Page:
Yesterday a federal judge issued a temporary ruling barring the police from taking additional action against the homeless at the church. The matter will be argued further in court.

But the ultimate issue remains. Where is the city's heart? Why, in hard times, is the Giuliani administration pursuing this particularly mean-spirited case?

Well, it's a tough time for business, too. Ten-thousand-dollar Damier trunks are not exactly hopping off the shelves. And when the crunch comes, commerce almost always trumps charity, Christian or otherwise.
The gory details concerning Compassionate Conservatism in New York (such Christmas spirit would make Ebenezer proud!!)

Tuesday, December 18

Enron employee, retirees recount loss of life savings as company collapsed Among the witnesses: Charles Prestwood, who retired after 33 1/2 years in the natural gas business, mostly with Enron, and lost nearly all his $1.3 million in savings; Janice Farmer, a retiree who had nearly $700,000 in Enron stock and now faces living on a $63 monthly Social Security check.
"We have been lied to and we have been cheated," Farmer declared at the hearing, held to examine one of the biggest corporate failures ever.
Ask Janice and Charles how they feel about 'private investment' of retirement funds.
Bush halts inquiry of FBI and stirs up a firestorm "His dad was at a 90 percent approval rating and he lost, and the same thing can happen to him," Burton added, jabbing his finger and glaring at Carl Thorsen, a deputy assistant attorney general who was attempting to introduce a superior who was testifying.
"We've got a dictatorial president and a Justice Department that does not want Congress involved. ... Your guy's acting like he's king."
The searing tone continued for more than four hours from Republicans and Democrats, liberals and conservatives. All objected to the order Bush signed Wednesday and made public yesterday. It claimed executive privilege in refusing to hand over prosecutors' memos in criminal cases, including an investigation of campaign finance abuses, saying doing so "would be contrary to the national interest."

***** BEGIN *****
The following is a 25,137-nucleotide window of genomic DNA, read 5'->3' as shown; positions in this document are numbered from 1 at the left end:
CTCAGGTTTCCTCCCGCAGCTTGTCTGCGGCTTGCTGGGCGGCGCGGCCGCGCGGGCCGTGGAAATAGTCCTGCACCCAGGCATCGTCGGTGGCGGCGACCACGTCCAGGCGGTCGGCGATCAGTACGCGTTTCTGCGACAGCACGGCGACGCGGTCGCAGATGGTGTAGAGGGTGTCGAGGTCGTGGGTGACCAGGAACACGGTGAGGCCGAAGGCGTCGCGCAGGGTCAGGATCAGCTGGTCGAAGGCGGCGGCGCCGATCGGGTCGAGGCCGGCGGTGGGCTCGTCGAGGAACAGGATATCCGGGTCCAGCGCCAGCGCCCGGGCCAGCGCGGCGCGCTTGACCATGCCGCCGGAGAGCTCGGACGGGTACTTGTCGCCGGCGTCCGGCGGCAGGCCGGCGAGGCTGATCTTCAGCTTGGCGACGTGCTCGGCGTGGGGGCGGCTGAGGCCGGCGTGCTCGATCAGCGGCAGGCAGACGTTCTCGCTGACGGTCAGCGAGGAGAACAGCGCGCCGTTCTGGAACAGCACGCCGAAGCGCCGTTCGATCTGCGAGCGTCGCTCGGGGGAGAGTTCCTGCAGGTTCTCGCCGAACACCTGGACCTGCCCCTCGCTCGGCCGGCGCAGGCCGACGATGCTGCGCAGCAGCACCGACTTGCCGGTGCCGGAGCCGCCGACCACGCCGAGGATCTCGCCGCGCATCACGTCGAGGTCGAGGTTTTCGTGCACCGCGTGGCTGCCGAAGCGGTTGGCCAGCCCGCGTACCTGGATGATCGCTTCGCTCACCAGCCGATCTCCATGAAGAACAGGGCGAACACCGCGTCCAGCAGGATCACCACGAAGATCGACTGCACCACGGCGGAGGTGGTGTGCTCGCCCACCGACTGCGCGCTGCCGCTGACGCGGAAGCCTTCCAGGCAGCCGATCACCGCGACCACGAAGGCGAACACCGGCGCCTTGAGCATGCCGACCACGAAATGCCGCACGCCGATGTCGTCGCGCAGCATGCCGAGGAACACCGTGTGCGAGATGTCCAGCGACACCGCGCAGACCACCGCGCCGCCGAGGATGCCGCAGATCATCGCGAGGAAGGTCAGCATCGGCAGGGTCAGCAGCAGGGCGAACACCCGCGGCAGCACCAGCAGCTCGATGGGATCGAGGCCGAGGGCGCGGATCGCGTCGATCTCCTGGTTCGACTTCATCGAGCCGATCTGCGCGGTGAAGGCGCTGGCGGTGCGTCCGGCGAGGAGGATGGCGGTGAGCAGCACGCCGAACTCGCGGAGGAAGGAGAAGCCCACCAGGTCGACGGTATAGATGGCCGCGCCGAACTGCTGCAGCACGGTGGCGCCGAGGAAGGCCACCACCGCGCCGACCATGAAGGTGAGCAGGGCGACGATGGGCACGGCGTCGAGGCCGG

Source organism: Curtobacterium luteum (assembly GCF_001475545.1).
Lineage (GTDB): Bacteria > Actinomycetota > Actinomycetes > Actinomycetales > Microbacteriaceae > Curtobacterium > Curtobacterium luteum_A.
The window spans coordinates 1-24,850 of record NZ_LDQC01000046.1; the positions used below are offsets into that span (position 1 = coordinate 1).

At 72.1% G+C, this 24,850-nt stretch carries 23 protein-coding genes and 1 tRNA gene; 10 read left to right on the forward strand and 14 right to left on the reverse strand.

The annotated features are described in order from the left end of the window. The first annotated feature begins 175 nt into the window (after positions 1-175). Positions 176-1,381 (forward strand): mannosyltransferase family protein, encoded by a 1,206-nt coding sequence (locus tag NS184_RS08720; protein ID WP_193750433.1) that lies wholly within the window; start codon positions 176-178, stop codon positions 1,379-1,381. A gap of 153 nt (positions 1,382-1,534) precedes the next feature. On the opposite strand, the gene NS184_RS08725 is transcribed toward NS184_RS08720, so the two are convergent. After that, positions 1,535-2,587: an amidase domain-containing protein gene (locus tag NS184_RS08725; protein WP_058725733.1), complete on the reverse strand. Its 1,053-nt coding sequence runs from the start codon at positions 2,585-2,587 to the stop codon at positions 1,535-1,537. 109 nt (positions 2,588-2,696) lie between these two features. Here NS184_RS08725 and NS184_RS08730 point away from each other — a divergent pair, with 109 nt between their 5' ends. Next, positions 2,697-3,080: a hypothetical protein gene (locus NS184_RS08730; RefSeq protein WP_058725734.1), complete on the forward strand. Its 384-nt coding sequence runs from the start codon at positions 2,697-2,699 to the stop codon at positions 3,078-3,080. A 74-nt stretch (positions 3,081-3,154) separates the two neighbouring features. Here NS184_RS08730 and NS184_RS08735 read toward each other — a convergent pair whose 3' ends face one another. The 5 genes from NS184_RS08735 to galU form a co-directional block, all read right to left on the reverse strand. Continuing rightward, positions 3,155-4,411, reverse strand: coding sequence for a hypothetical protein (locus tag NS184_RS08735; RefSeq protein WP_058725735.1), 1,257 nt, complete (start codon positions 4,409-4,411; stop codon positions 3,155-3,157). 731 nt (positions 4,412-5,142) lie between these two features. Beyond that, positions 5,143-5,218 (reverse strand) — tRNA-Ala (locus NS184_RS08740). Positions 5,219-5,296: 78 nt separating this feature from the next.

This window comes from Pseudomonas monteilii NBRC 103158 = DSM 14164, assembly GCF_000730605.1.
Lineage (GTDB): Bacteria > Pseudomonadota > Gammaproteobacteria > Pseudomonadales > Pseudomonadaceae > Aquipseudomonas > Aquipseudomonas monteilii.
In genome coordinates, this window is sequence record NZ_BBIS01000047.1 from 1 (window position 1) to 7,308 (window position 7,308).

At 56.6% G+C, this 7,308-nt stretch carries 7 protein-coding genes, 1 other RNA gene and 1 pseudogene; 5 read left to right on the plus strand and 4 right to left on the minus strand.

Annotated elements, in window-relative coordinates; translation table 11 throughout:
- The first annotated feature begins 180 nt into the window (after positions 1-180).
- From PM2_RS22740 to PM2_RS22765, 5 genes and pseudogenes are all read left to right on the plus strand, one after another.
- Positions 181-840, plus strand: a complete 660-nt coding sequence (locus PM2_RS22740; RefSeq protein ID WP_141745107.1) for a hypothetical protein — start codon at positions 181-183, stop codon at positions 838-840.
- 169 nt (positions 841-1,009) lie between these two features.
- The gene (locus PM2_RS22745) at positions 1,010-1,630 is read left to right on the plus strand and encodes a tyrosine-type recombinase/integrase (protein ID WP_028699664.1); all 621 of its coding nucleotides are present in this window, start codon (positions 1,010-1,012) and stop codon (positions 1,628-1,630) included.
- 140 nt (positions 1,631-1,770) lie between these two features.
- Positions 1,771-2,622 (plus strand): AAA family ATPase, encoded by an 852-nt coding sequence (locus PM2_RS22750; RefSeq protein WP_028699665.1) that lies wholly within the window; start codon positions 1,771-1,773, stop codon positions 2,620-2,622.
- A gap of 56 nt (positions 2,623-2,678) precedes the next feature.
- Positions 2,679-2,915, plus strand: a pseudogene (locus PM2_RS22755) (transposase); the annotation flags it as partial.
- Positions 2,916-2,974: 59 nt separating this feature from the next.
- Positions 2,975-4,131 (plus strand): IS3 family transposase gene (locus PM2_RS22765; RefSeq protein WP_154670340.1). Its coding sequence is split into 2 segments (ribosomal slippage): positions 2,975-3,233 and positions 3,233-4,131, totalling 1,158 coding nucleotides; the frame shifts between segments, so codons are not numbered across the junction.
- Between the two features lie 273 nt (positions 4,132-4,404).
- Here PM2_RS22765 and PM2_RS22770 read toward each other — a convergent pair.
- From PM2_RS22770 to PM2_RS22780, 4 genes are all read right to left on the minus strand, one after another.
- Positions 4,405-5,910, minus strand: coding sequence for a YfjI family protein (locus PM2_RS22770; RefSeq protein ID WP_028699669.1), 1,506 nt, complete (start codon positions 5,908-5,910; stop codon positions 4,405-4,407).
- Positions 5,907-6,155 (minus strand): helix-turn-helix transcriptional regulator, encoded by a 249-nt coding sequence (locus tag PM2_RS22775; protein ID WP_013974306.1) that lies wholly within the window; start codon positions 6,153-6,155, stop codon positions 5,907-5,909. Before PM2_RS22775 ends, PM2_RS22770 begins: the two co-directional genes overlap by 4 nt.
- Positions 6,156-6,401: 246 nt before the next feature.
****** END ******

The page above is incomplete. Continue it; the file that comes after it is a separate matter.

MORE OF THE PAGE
Church Lawsuit Tries to Stop Police From Ejecting Homeless Church Lawsuit Tries to Stop Police From Ejecting Homeless

he Fifth Avenue Presbyterian Church went to federal court yesterday to stop the police from enforcing a new policy of ejecting homeless people from its property amid some of the most expensive stores and hotels in the city.
Christian charity being outlawed in New York? Compassionate conservatism at it's finest.
The FBI's House Calls The FBI's House Calls

Emil Guillermo, Special to SF Gate Tuesday, December 18, 2001

If you want to know how strange it's getting in America, talk to Barry Reingold.
Reingold is a 60-year-old retired phone-company worker from the Bay Area who's old enough to withdraw from his IRA without penalty.
His parents are Jewish. But Reingold prefers to be known as your basic, average American.
This is scary stuff folks.

Friday, December 14

Dec. 10 Cox News Service column by Tom Teepen: "Most Americans are perfectly capable of hanging tough against terrorism while debating the means. Too bad John Ashcroft isn't one of them."

Philadelphia Daily News editorial, Dec. 10: "In these troubled times, we have to be prepared to give up our freedom to bring knitting needles on an airplane, but law enforcement may not see records because it might make some gun nut in Wyoming nervous."

Dec. 10 San Francisco Chronicle editorial: "It's puzzling...that an attorney general who feels such a sense of urgency to round up 1,200 people-in sometimes legally dubious circumstances-seems so uncurious about how they may have been arming themselves."

Dec. 11 Newsday column by Marie Cocco: "He deprives hundreds of detainees of their liberty. But he will not deprive them of their guns...He pursues them for working at shopping-mall kiosks, but not for the possibility they hold a weapons cache."

It's not just editorialists and columnists who are upset. For instance, Los Gatos, Calif., police chief Larry Todd, a member of the International Association of Chiefs of Police firearms committee, told the New York Times, "This is absurd and unconscionable. The decision has no rational basis in public safety."

Lawmakers are upset, too. "You're looking for new tools in every direction," Sen. Charles Schumer (D-NY) told Ashcroft when he appeared before the Senate on Dec. 7 to answer questions abou
It's the Enronomy, Stupid, by Walt Starr - Democratic Underground George W. Bush believes he can coin new words for the English language, so I thought I'd give my first shot at this practice with enronomy. Look at the beauty in the word. Enron is a perfect analogy for the current economic conditions in this nation. Previously number seven on the Forbes 500 list, and now bankrupt - compare it to the Clinton economy being taken over by Bush and run into the ground.